Self-reliance and sustainability in the 21st century.
Our cabin, as you might imagine, has neither cellar nor long-term food storage. During the warmer months we eat fresh from the garden and supplement with dry goods. Perishables are a treat, and eaten quickly. A cooler dug into the ground is our closest approximation of a refrigerator.
After a prolific season in the garden, storage became our major question. In prior years, when the harvest was small, produce could be stored in baskets and boxes in the yurt and eaten before the freezing cold or the decomposition of time could lead to the food’s demise. This season we’re lucky: With the arrival of my parents in Dorchester, we quite conveniently have access to a full cellar with space to fill. Potatoes, therefore, are laid out on and under cardboard, while root vegetables, such as turnips, carrots and beets, are buried in buckets of sand, and cabbage heads are stuffed into containers of compost.
At this point of the September harvest, however, even the cellar was a tad too warm. Cabbage leaves were losing their life too quickly, and turnips and carrots were trying to sprout.
This was worrisome, but not a problem for long. The direct exit from the cellar to the outside sits between an insulated door and the bulkhead hatch. Upon removing the stairs from this exit, we cleverly created a nook that was insulated from the house heat, and readily cooled by its thin exterior storm door and shaded location.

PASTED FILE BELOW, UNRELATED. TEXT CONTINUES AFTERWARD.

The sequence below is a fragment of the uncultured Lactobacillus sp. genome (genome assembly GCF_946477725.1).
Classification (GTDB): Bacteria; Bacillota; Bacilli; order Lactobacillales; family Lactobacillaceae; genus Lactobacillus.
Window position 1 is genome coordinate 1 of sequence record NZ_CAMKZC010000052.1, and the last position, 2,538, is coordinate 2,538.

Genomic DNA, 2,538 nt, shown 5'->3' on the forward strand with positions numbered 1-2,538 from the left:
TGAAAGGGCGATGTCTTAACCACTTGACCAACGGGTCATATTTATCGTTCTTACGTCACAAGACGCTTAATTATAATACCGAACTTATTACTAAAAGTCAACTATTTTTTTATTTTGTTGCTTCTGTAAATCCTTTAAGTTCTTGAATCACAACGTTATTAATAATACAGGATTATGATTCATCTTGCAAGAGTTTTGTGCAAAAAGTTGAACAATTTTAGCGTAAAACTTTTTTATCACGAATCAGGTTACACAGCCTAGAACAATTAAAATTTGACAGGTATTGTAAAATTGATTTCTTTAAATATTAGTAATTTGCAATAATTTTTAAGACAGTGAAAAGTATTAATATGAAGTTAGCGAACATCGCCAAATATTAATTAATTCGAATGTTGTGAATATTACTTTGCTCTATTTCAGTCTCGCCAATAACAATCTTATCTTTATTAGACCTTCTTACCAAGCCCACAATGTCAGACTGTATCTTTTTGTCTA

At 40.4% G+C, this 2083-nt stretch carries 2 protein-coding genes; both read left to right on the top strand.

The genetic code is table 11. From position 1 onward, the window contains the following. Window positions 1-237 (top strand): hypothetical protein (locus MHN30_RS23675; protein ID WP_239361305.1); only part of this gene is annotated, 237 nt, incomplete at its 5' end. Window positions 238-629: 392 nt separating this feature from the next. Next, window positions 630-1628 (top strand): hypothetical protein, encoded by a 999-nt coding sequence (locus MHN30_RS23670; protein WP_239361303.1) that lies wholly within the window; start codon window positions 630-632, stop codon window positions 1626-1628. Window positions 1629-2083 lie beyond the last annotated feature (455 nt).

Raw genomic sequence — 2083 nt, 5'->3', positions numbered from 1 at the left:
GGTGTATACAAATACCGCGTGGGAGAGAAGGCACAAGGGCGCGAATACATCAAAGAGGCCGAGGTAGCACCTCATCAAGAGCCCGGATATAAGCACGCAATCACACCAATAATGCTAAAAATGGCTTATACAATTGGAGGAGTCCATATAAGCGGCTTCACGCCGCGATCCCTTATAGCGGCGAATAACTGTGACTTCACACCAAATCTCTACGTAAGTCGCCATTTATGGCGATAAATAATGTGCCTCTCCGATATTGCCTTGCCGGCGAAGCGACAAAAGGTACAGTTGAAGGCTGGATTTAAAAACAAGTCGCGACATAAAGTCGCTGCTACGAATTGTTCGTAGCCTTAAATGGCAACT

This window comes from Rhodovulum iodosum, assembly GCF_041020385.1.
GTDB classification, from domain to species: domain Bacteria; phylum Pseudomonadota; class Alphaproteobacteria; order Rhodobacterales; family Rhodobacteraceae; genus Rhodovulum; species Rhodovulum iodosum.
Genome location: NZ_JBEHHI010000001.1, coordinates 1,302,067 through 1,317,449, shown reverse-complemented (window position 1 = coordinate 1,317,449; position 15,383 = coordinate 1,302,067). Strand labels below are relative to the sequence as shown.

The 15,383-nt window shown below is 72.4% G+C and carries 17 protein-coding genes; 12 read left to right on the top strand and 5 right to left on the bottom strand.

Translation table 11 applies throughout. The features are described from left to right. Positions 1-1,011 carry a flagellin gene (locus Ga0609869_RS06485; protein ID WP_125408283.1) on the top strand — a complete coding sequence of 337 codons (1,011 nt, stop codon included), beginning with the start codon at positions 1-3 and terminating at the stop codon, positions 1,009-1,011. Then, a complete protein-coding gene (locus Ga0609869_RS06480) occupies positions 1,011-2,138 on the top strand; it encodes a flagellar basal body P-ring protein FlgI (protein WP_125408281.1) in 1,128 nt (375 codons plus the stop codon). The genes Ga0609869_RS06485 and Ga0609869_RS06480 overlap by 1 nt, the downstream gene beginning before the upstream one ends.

So, voilá! We have a grocery store under the stairs. What a pleasant adventure compared with the average shopping routine! Every day or two, with basket or bucket in hand, I trot down to the darkened cellar and enter this makeshift root cellar. Headlamp affixed to my head, I plunge my fingers through layers of damp sand and newspaper. I retrieve sweet Scarlet Nantes carrots, large Purple Top turnips, and Detroit Dark Red beets. Red and white skinned potatoes, green cabbage, and more than half a dozen winter squash varieties (stored upstairs as they prefer drier conditions) round out the options for each meal.
A good scrubbing is required, but then gleaming vegetables are piled high, their bright colors and sweet, earthy flavors satiating both our eyes and our palettes. No lines, no check-out counters, no price tag – just some dirt under our nails, very generous parents (they get vegetables, too!), and a little bit of planning. The thrill and satisfaction of a garden continues well after the cold season has arrived.For fall clean-up in your garden or landscaped housefront, please contact Beth via firstname.lastname@example.org.